Posted by  Antique Lady  on 3/13/2006 3:50:10 PM
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I guess :)
Posted by  Jim  on 3/13/2006 3:55:12 PM
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Twilight Zone is ok, but I think there are better shows to feature in a museum.
Posted by  Q  on 3/13/2006 6:17:28 PM
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How about the Simpsons? One of the longest running shows ever, and there are already college courses offered that analyze the messages it sends on culture and politics.
Posted by  Kim  on 3/13/2006 7:18:06 PM
Email: ktibbs@antiqueweek.com
I would love to see a Simpsons museum, that's one of my other favorite TV shows! I wish my college had been cool enough to have featured a course analyzing it, that would have been a definite "A" for me :)
Posted by  Steve  on 3/14/2006 8:58:25 AM
Email: Oahu72@hotmail.com!!
I think a Married With Children Museum would be good ...
Posted by  Kim  on 3/14/2006 9:02:11 AM
Email: ktibbs@antiqueweek.com
Patrons to the Married with Children museum would either be insulted or given a pair of complimentary shoes at the door ... lol
Posted by  Tim  on 3/14/2006 9:03:42 AM
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Being insulted would be part of the fun if that show was featured in a museum. That would be a great idea.
Posted by  Kim  on 3/14/2006 9:29:54 AM
Email: ktibbs@antiqueweek.com
That's why I thought of it ;) For the Twilight Zone fans, I thought this new book looked worth checking out some time: "Dimensions Behind the Twilight Zone" by Stewart Stanyard features behind-the-scenes look at the popular TV show with more than 300 original photographs, candid interviews with Serling’s widow Carol, brother Robert, and Helen Foley, his influential teacher.
Posted by  Mike  on 3/14/2006 10:21:27 AM
Email: MK1967@aol.com
These sound like great ideas, but what about a museum dedicated to many TV shows.
Posted by  Kim  on 3/14/2006 12:08:24 PM
Email: ktibbs@antiqueweek.com
Personally, I've always wanted to open my own diner with pop culture memorabilia and collectibles -- sort of a "Mom and Pop" version of the failed Planet Hollywood chain -- that would feature movies, tv shows, cartoons, toys, fashions, fads, and music icons spanning every decade. Different booths/sections would be devoted to different subjects, with something for the eye at every table! I even toyed with the idea of having the objects themselves placed inside the booth under glass so patrons could look down and view things while they eat. Of course there'd also be stuff plastered all over the walls and on shelves and maybe some old video game consoles (Atari, Nintendo, Super Nintendo, Sega, etc.) tossed in for some interactive fun!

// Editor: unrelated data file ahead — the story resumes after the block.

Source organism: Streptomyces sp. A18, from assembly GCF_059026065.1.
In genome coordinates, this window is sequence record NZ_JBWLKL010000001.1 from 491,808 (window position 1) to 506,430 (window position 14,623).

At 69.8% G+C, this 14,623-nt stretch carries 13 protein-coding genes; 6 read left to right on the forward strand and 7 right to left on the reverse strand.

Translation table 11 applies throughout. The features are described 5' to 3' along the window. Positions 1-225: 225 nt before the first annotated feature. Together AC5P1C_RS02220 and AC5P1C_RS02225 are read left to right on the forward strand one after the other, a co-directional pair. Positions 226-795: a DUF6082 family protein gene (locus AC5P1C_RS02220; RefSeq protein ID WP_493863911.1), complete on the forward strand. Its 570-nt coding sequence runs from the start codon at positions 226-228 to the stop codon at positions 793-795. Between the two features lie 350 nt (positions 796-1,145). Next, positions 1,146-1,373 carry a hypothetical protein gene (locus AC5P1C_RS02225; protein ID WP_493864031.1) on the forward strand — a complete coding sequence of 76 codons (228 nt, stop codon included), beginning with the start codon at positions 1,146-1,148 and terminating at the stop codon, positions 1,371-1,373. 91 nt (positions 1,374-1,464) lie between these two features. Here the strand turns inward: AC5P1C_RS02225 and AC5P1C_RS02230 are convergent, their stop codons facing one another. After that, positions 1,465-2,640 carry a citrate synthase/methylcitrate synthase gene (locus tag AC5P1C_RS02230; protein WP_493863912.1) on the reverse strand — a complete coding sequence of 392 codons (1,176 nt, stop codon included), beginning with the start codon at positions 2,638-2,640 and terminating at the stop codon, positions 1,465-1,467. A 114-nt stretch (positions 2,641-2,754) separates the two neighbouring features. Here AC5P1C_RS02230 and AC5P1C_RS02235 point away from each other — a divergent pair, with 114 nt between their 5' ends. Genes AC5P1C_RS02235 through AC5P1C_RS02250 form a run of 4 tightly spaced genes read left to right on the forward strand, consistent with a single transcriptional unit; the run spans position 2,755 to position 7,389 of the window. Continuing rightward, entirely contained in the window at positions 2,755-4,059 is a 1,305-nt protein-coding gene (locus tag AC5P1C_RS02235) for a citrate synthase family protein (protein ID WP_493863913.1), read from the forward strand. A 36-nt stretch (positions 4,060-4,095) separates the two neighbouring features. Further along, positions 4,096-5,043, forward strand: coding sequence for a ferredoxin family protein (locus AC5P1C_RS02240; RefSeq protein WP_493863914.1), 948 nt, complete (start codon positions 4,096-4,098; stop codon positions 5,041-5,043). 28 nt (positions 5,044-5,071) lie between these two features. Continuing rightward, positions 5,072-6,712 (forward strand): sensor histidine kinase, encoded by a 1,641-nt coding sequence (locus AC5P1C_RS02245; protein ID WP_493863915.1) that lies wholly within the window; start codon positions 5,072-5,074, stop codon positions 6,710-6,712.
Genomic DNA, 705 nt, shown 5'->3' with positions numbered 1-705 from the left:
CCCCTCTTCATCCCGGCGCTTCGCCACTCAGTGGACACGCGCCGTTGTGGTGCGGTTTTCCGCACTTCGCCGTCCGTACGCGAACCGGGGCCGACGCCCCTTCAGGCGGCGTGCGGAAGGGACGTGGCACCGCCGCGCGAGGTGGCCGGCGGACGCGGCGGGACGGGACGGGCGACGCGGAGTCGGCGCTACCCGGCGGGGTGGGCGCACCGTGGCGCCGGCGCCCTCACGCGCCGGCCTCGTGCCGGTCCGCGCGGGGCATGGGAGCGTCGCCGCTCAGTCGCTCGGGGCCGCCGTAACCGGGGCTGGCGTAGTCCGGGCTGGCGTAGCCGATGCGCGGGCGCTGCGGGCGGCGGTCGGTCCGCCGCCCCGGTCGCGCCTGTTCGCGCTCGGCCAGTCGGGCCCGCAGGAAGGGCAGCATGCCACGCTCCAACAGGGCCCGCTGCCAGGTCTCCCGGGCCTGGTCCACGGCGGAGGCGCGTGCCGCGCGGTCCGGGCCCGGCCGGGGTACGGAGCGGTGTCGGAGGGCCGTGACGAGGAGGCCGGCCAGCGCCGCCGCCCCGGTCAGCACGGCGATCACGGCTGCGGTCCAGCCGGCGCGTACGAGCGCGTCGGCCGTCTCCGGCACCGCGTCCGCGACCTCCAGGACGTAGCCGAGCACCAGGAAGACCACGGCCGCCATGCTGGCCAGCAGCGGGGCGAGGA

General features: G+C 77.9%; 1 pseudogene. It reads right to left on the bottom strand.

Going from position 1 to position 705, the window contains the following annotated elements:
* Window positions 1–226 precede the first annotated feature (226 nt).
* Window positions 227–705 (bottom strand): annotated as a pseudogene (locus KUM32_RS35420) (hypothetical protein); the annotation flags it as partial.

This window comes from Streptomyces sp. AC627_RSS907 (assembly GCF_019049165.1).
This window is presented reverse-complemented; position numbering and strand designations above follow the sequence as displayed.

Posted by  Ed  on 3/28/2006 10:34:39 PM
Email: bva-autolit@verizon.net
Favorite Twighlight Zone episode: I think it was called "Time Enough at Last", as mentioned in one of the other posts. Featured Burgess Meredith as a myopic bookworm, constantly harassed by his wife and boss. Just wanted time alone to read. World War III occurs and he's the only survivor. End of the show, he's sitting on the library steps, happily surrounded by stacks of books -- he drops his eyeglasses and they shatter on the concrete. The irony is excrutiating!
Posted by  Kim  on 3/29/2006 1:20:54 PM
Email: ktibbs@antiqueweek.com
Yes, that episode both frustrates me and brings a tear to my eye every time! As a bookworm all my life, misunderstood by my parents etc., I knew just how that poor man felt!
Posted by  Richard  on 7/3/2006 6:01:39 PM
Email: qc10@bigfoot.com
My favourite, by far, was the Burgess Meredith episode. He played a bespectacled and profoundly near-sighted bank teller whose passion was reading books - apparently to the exclusion of just about everything else, including his own job performance. He was reading a novel in the bank vault over lunch when an earth-devastating explosion took place, leaving him the only man alive. He syaggers outside the rubble to find himself all alone but with empty stores full of canned rations and a nearby library whose books had been disgorged during the holocaust. He piles up the books he wants to read and is in a state of bliss when he accidentally drops and breaks his glasses. There was something about that episode that has stayed with me for over 40 years.